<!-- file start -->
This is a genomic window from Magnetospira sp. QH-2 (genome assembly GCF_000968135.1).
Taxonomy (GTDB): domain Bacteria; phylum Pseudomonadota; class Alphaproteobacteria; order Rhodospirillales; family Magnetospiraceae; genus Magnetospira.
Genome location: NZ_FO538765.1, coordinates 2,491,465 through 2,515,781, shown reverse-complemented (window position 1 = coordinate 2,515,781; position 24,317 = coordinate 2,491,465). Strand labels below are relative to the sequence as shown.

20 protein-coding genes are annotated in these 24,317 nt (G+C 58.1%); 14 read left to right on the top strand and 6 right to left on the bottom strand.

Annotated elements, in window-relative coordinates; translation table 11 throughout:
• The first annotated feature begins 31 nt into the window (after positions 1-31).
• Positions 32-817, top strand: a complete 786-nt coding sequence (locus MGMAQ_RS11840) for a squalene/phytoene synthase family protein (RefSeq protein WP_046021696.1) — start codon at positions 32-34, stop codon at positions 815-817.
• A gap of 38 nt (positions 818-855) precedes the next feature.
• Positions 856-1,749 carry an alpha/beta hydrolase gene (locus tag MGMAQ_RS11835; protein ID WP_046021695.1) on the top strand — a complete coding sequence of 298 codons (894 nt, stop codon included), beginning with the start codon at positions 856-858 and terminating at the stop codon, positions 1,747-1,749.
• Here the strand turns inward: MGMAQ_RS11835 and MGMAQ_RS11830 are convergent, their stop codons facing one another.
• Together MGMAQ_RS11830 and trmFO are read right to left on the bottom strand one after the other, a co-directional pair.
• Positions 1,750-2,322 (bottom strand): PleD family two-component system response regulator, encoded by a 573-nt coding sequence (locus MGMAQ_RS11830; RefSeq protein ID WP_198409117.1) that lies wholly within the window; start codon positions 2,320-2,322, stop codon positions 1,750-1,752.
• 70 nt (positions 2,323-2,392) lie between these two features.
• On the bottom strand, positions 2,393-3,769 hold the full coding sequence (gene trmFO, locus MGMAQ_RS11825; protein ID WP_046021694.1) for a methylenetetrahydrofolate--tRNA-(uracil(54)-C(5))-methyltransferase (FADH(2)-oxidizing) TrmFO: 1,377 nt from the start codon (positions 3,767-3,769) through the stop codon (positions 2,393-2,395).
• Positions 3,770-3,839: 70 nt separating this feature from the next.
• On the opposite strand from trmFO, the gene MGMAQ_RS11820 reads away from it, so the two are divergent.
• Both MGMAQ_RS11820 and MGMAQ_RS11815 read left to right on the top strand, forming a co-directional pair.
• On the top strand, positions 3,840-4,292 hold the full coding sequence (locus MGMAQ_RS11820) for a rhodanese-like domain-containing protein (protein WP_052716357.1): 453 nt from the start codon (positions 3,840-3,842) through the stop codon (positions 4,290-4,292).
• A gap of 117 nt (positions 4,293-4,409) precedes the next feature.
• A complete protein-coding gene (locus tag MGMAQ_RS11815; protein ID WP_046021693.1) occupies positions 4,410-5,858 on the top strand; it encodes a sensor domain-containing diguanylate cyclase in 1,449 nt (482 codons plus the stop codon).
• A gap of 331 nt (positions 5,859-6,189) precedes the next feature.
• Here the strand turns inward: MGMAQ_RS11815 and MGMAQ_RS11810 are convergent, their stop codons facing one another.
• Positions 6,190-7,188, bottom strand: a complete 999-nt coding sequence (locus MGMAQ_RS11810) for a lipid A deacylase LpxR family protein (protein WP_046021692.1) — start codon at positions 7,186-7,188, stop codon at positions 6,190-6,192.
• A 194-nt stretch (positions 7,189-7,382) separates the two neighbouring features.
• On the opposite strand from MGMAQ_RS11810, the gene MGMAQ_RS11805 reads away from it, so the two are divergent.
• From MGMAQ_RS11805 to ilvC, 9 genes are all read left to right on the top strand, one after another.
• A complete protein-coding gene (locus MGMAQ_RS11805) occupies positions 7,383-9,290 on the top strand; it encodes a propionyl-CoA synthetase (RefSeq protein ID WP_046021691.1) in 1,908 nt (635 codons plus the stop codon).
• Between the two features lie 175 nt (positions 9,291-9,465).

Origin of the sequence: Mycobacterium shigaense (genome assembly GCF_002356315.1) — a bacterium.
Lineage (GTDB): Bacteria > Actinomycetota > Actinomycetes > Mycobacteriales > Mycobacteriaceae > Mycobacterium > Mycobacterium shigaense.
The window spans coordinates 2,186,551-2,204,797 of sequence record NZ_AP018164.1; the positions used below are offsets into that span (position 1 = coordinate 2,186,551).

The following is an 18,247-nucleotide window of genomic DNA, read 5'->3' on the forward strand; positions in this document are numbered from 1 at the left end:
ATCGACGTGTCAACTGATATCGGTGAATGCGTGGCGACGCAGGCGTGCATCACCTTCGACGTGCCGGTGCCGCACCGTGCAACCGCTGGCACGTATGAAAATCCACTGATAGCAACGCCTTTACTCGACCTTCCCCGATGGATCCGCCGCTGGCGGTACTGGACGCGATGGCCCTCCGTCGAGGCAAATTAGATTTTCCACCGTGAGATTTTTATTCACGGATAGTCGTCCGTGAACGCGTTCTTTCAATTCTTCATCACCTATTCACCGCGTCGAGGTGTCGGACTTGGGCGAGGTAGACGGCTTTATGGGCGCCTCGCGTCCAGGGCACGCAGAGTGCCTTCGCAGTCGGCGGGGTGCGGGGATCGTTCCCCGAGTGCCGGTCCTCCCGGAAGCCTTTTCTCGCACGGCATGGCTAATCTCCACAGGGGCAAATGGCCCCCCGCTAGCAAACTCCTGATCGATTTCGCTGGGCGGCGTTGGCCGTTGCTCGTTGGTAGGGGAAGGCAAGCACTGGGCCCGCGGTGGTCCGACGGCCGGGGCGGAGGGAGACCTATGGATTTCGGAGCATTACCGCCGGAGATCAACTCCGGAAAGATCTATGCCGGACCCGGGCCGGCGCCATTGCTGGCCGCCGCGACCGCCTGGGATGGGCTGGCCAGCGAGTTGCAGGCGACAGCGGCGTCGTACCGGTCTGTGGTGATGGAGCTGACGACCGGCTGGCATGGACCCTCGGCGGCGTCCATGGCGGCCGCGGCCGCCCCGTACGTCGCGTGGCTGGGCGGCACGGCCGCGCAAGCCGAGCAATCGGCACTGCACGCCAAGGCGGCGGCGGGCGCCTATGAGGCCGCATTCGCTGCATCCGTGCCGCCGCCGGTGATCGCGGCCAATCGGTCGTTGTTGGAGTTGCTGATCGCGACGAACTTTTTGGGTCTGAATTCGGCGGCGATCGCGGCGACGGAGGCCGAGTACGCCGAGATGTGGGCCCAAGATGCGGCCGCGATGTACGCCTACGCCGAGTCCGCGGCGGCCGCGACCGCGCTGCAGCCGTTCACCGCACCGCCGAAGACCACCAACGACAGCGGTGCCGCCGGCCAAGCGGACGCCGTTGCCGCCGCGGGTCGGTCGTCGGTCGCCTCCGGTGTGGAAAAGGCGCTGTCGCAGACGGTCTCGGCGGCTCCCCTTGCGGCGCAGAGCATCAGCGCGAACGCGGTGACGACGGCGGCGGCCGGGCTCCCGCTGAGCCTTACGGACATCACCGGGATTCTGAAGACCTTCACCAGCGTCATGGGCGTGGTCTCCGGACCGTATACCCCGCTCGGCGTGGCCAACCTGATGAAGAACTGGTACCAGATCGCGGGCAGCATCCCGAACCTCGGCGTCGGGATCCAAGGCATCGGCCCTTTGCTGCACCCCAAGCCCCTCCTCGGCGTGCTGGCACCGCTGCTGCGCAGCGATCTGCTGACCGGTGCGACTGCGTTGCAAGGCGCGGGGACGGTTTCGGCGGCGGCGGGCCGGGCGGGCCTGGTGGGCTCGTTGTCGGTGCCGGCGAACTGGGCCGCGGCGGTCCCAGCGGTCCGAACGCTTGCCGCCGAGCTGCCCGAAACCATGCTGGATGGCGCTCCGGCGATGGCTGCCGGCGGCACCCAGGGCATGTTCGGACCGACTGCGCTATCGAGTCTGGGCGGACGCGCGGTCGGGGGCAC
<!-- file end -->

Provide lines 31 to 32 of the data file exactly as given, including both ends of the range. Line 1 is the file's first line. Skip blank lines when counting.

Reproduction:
The window spans coordinates 2,186,551-2,204,797 of sequence record NZ_AP018164.1; the positions used below are offsets into that span (position 1 = coordinate 2,186,551).

The following is an 18,247-nucleotide window of genomic DNA, read 5'->3' on the forward strand; positions in this document are numbered from 1 at the left end: